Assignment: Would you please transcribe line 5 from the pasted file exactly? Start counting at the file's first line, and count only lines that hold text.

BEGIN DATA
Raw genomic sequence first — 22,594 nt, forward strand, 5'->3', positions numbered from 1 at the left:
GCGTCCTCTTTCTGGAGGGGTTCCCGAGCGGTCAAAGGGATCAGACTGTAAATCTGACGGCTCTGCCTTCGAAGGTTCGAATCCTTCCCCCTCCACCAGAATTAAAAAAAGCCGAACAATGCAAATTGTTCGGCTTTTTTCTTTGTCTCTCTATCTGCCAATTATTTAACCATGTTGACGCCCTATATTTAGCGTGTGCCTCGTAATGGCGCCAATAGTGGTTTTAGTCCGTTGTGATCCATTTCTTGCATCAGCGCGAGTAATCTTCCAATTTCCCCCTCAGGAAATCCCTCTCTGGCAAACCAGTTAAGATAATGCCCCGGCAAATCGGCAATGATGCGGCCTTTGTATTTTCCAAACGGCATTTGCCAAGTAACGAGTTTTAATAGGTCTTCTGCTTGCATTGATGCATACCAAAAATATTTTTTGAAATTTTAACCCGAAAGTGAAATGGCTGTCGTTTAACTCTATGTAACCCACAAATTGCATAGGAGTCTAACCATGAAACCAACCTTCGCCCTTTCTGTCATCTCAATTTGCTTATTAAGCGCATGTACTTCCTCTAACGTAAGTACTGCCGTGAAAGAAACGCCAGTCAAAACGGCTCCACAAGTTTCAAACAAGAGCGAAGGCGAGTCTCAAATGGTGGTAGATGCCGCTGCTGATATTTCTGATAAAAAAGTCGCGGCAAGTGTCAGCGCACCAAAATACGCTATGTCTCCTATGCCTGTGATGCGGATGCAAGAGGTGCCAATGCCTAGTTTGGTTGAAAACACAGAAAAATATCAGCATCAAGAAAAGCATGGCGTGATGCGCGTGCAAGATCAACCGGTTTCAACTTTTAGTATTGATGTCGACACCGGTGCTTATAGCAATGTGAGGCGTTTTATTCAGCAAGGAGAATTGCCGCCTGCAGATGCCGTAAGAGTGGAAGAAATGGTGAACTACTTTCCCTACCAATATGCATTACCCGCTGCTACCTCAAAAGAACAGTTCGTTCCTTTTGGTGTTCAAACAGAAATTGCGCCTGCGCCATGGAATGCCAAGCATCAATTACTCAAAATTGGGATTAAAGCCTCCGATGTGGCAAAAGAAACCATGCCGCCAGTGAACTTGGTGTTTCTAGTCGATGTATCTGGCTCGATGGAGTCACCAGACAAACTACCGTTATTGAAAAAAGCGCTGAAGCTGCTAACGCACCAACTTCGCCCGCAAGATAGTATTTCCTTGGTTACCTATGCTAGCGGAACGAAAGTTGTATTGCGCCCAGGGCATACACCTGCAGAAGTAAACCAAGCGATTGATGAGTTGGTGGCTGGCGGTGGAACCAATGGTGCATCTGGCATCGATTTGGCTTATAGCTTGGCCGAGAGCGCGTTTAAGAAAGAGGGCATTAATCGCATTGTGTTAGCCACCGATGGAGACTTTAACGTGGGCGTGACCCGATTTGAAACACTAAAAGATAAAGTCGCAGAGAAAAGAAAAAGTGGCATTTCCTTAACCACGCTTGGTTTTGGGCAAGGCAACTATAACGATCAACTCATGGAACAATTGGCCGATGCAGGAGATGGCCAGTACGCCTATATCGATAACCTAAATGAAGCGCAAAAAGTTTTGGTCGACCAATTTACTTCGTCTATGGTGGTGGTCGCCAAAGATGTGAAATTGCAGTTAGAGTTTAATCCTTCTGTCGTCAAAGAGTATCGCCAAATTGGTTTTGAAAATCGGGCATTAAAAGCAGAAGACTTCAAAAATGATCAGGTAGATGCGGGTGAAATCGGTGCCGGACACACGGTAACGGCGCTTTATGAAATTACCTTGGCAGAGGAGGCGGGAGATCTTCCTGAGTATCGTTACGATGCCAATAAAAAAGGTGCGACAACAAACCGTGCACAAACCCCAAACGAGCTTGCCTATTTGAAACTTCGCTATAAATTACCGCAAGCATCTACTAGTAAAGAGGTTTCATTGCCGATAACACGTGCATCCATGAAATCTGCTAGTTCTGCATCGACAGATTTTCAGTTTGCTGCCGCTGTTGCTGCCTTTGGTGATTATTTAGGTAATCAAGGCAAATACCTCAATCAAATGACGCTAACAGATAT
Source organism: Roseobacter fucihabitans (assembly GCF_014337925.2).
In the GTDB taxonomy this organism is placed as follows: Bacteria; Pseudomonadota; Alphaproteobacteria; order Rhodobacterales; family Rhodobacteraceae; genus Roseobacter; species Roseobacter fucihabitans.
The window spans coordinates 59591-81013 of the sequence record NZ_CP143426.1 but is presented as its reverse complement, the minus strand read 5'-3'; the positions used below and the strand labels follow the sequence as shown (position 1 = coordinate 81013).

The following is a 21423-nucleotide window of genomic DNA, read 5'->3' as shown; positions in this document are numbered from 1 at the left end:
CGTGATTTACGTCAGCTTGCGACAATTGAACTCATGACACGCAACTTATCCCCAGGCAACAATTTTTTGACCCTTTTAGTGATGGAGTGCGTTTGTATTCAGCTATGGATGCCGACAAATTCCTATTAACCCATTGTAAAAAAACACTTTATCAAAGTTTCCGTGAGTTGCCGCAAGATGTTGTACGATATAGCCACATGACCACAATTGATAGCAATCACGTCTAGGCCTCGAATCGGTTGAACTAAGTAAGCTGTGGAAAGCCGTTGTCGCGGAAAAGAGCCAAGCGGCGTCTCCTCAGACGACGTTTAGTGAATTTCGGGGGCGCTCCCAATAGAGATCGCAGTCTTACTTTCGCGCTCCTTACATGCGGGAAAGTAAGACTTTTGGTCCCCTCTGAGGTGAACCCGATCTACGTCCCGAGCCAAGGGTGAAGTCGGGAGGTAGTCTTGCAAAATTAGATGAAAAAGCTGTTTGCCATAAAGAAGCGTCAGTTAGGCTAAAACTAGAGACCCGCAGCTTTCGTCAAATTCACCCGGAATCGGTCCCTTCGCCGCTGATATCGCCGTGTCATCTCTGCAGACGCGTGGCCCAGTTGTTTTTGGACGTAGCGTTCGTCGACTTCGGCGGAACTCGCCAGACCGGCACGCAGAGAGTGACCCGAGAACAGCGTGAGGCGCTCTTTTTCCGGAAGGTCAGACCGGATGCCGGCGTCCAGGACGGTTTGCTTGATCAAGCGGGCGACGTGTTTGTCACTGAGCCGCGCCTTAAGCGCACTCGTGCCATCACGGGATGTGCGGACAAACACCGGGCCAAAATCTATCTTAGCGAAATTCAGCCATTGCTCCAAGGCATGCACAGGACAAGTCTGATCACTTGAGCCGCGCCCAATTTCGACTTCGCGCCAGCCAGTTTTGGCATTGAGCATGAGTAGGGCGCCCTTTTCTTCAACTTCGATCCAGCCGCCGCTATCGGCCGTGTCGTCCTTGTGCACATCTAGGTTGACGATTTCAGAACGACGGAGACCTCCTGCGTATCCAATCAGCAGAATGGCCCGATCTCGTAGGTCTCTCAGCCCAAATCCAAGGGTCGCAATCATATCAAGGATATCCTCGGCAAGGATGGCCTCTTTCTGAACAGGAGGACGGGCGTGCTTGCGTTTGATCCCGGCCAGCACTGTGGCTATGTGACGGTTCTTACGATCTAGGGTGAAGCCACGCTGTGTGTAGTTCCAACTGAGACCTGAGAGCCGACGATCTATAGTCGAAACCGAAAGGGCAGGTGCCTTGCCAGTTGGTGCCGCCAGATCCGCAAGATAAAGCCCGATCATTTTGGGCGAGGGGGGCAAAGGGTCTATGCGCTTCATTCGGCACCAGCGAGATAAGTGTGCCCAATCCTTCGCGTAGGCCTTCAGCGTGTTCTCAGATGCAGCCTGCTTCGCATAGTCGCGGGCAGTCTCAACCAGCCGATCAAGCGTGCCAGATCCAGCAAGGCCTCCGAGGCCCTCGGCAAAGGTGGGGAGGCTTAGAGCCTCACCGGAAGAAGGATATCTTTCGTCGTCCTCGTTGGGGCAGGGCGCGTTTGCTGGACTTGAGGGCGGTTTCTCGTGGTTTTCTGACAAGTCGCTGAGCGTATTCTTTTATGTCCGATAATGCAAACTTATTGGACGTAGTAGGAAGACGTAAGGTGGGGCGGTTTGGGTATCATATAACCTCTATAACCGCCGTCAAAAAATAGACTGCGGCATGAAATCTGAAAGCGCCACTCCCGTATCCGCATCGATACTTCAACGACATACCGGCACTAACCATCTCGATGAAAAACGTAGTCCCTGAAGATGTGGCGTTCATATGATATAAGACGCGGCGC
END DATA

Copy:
The window spans coordinates 59591-81013 of the sequence record NZ_CP143426.1 but is presented as its reverse complement, the minus strand read 5'-3'; the positions used below and the strand labels follow the sequence as shown (position 1 = coordinate 81013).